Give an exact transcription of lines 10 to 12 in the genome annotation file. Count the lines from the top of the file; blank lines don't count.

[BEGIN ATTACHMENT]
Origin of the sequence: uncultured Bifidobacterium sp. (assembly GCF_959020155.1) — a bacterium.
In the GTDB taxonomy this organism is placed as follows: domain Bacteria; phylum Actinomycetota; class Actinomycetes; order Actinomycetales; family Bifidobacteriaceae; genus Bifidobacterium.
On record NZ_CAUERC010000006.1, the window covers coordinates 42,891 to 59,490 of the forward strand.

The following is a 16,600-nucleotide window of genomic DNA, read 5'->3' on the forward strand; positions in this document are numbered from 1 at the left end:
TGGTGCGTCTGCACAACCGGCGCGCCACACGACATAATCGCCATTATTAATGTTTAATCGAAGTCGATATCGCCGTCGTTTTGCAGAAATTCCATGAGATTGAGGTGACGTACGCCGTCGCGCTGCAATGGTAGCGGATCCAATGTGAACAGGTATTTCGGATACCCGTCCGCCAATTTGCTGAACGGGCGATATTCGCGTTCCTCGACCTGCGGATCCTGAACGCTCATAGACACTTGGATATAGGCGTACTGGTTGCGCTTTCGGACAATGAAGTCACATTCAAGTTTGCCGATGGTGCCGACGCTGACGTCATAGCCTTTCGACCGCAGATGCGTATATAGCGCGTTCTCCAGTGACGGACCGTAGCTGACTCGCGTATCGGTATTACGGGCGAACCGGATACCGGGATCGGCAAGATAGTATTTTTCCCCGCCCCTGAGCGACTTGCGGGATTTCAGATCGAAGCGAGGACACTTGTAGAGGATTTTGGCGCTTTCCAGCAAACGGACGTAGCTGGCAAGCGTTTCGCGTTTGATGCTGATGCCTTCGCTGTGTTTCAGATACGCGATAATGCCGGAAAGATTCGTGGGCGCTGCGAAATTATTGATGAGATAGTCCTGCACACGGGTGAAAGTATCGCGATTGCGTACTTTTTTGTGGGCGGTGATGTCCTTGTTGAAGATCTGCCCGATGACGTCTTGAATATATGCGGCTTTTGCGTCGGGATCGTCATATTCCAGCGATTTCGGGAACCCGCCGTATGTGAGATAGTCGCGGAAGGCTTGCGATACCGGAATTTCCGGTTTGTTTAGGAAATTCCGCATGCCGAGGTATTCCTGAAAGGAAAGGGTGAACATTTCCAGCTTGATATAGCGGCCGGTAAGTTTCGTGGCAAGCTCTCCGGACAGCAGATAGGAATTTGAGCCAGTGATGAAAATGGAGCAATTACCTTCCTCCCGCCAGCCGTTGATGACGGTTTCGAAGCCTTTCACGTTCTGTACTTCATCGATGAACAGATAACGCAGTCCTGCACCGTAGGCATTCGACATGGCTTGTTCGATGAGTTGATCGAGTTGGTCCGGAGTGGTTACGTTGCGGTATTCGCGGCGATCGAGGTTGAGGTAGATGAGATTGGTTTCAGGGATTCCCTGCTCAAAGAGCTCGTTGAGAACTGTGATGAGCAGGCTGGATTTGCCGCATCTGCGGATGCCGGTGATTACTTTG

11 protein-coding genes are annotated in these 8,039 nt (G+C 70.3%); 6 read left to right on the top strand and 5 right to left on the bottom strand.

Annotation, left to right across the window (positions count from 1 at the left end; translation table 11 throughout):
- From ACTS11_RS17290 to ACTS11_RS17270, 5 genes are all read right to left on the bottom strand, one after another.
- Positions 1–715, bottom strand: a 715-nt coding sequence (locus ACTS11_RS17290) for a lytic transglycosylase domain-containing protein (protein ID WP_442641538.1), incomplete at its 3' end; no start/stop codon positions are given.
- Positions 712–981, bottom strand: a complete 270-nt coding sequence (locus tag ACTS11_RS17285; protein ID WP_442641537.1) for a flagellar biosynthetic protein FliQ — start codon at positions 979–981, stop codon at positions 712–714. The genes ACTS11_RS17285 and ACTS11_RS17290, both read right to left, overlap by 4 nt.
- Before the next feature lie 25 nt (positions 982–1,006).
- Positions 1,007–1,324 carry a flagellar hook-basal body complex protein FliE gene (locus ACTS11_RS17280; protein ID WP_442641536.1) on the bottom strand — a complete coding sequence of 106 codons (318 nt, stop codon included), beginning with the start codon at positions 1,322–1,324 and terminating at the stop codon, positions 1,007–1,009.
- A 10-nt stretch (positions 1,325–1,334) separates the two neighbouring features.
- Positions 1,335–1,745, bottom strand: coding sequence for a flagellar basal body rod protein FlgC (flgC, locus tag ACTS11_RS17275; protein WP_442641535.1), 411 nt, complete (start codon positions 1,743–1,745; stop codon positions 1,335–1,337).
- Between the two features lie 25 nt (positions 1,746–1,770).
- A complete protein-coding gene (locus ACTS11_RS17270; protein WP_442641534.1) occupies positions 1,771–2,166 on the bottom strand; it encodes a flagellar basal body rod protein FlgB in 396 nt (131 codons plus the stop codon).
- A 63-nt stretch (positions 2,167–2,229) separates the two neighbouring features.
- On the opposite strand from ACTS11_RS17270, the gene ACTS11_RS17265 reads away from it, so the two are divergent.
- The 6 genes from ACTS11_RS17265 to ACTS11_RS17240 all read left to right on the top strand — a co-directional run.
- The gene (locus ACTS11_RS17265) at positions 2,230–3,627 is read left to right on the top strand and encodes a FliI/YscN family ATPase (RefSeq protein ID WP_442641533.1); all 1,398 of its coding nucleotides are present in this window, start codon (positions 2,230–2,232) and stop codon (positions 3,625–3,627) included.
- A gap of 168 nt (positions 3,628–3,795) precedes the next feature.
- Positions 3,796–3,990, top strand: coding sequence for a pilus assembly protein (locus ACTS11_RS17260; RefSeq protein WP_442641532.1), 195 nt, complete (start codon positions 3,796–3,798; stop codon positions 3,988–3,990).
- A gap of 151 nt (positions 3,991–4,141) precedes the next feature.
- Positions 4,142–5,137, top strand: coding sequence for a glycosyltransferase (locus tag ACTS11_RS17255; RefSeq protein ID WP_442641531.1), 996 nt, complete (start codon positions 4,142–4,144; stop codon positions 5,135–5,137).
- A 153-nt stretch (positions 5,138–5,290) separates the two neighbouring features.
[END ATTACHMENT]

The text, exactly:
- Positions 712–981, bottom strand: a complete 270-nt coding sequence (locus tag ACTS11_RS17285; protein ID WP_442641537.1) for a flagellar biosynthetic protein FliQ — start codon at positions 979–981, stop codon at positions 712–714. The genes ACTS11_RS17285 and ACTS11_RS17290, both read right to left, overlap by 4 nt.
- Before the next feature lie 25 nt (positions 982–1,006).
- Positions 1,007–1,324 carry a flagellar hook-basal body complex protein FliE gene (locus ACTS11_RS17280; protein ID WP_442641536.1) on the bottom strand — a complete coding sequence of 106 codons (318 nt, stop codon included), beginning with the start codon at positions 1,322–1,324 and terminating at the stop codon, positions 1,007–1,009.